Message from JDS Program Coordinator
Prof. NAGY, Stephen R. / JDS Program Coordinator
The Project for Human Resource Development Scholarship (JDS) allows Japanese universities including ICU to accept promising government officers, practitioners and researchers from Asian countries into their graduate programs to complete a Master's degree. Knowledge and skills acquired at graduate school are meant to bolster human capital in sending countries and foster better ties with Japan.
ICU's faculty members come from around the world and have a variety of different disciplinary and professional experiences that they strive to impart to graduate students in and out of the classroom. Through dynamic classroom teaching, specially designed courses to enhance academic English for non-native English language speakers, one-to-one thesis supervision and an assortment of field trips and exchanges, JDS students at ICU gain an invaluable international network, professional skills and deep knowledge in their selected area of specialization that they can take home to contribute to their home country's development.
ICU's academic environment, professional faculty, and student-oriented graduate education provide an ideal setting for JDS students to develop themselves through quality education, friendship and specialized training that will enhance their careers going forward.
Participation in Japanese Government Programs for International Students
ICU participates in the Master's Degree and Internship Program of the Japanese government's African Business Education Initiative for Youth (ABE Initiative). Since 2015 we have welcomed young people who will play a leading role in industrial development in their home countries in the future.
ICU also participates in the Pacific Leaders' Educational Assistance for Development of State (Pacific-LEADS) program. Since 2016 we have welcomed government officers and others from pacific countries in the fields of Economics & Business Administration and Education.
These programs contribute to the diversity of our graduate school by welcoming students with a broad range of backgrounds.
Partnership with the Network on Humanitarian Action (NOHA) that Offers Master Programmes Initiated by Eight European Graduate Schools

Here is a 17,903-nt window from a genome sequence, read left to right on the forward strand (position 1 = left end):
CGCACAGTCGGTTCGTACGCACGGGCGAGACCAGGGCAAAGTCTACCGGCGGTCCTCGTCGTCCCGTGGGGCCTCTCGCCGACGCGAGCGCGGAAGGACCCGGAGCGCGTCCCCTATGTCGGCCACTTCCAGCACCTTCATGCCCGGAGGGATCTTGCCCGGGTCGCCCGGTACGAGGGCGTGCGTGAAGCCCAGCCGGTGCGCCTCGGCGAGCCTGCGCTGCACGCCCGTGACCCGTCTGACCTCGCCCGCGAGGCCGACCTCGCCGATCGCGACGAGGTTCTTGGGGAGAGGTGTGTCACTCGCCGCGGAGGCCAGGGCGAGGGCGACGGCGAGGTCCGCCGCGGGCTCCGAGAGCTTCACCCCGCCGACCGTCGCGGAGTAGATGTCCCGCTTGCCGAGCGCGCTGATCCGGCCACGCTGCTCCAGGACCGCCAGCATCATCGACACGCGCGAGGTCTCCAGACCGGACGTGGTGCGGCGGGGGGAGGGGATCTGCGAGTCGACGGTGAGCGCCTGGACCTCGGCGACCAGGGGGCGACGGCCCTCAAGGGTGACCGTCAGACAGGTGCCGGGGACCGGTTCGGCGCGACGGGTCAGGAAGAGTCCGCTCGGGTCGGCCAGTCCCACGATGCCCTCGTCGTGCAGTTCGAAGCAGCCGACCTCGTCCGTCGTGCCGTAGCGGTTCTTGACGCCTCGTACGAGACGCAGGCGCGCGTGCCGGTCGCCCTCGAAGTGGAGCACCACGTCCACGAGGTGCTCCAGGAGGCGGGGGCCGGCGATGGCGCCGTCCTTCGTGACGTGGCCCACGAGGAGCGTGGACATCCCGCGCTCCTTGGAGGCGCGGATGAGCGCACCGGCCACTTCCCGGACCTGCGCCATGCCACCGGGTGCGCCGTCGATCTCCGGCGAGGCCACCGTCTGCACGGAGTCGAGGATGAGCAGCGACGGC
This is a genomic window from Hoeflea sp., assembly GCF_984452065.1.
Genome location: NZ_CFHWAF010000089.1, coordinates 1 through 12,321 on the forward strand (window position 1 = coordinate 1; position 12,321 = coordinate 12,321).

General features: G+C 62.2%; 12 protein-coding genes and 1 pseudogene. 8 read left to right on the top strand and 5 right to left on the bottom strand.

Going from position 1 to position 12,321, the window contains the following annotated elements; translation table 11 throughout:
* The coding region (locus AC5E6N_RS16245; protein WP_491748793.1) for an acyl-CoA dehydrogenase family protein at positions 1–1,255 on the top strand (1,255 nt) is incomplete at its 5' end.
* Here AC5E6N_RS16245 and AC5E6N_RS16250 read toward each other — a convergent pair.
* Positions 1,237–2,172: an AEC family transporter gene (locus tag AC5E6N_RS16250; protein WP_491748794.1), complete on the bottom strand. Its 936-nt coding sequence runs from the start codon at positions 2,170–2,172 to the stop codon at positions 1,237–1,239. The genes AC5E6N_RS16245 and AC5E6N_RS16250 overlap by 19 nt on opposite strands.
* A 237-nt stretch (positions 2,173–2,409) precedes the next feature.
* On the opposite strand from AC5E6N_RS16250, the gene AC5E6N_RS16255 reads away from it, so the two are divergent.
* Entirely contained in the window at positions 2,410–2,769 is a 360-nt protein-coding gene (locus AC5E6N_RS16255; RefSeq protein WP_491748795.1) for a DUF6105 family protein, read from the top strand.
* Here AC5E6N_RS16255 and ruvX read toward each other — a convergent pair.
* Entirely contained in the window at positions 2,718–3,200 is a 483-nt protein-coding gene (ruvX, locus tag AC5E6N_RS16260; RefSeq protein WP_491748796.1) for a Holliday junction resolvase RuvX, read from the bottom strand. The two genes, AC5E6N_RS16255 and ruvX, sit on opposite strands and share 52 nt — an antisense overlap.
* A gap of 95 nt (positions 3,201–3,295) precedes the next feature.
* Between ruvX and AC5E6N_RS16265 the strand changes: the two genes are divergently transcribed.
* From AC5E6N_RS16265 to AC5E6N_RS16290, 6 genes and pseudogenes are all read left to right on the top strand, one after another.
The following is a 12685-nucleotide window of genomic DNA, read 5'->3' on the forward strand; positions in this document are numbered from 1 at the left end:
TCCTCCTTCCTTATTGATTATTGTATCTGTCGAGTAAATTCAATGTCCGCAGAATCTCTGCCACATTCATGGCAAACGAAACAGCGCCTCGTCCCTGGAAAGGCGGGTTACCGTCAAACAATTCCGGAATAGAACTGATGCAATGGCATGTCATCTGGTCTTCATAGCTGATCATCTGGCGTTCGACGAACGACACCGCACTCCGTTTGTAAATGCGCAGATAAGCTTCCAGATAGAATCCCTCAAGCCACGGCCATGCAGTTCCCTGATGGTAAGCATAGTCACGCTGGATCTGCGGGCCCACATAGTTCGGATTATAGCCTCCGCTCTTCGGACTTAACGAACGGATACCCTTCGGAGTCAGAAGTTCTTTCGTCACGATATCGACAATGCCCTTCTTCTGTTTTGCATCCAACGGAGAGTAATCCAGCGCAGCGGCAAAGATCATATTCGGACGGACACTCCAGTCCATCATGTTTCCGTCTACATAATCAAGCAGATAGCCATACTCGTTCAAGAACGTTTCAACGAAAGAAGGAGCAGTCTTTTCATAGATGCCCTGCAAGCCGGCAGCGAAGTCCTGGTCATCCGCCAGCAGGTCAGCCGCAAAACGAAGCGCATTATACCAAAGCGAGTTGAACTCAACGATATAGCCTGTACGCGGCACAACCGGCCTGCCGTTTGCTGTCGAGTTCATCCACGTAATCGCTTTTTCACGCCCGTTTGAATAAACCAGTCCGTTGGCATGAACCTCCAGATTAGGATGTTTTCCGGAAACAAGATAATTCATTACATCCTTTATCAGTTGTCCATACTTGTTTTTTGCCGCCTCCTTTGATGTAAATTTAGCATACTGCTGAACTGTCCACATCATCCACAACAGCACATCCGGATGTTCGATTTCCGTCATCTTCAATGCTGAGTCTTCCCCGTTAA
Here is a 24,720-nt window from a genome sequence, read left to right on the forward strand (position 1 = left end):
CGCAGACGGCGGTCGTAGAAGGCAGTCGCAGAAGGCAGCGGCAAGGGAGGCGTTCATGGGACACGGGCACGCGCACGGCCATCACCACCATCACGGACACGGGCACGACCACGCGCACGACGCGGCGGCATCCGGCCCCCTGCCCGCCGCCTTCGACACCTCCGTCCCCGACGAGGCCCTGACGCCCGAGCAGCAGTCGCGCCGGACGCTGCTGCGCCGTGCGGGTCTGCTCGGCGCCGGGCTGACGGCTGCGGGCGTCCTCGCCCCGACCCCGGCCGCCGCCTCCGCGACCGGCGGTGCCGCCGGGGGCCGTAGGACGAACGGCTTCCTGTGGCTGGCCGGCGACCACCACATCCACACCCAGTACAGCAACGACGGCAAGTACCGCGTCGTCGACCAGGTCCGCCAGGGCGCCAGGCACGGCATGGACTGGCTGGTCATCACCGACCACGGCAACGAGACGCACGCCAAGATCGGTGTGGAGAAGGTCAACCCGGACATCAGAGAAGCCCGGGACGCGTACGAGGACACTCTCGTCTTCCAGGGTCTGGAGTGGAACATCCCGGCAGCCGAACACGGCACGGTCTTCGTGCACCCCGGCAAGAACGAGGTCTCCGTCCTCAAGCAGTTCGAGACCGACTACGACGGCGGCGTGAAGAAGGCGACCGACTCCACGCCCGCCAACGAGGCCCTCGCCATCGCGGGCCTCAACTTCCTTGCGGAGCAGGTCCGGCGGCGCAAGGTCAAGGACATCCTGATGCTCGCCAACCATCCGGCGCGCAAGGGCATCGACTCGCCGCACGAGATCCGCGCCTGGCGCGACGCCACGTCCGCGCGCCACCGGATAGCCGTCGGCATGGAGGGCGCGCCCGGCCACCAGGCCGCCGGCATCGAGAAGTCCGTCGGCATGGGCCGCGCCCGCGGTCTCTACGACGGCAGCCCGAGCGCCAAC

ICU has started cooperating with Network on Humanitarian Action (NOHA) from AY 2017 as the sixth global partner university from outside of Europe providing "NOHA Joint Master's Programme in International Humanitarian Action", a program created through the concerted efforts of eight prestigious European graduate schools.
NOHA was created working in close collaboration with European Commission Humanitarian Aid and Civil Protection (ECHO) department and the Erasmus+ Programme. It provides interdisciplinary and advanced education and training specifically suited to addressing complex humanitarian emergencies and disaster relief operations. Many of its graduates work as professionals in international organizations and NGOs.
This partnership will enable graduate school students of NOHA European member universities to study at ICU for one term and earn credits for the Programme, and in turn, ICU Graduate School students, who wish to pursue a professional career in international organizations or NGOs in the field of humanitarian aid, can also study for one term at one of the eight member graduate schools. Opportunities for enrollment in humanitarian aid-related courses and participation in intensive short-term courses will be provided to selected students.
The eight NOHA European member graduate schools are:
Uppsala Universitet Sweden; Uniwersytet Warszawski Poland; Rijksuniversiteit Groningen Netherlands; L-Università ta' Malta Malta; Aix-Marseille Université France; Ruhr-Universität Bochum Germany; Universidad de Deusto Spain; and University College Dublin Ireland
For NOHA students, please check this webs page to find out what courses are available at ICU graduate school.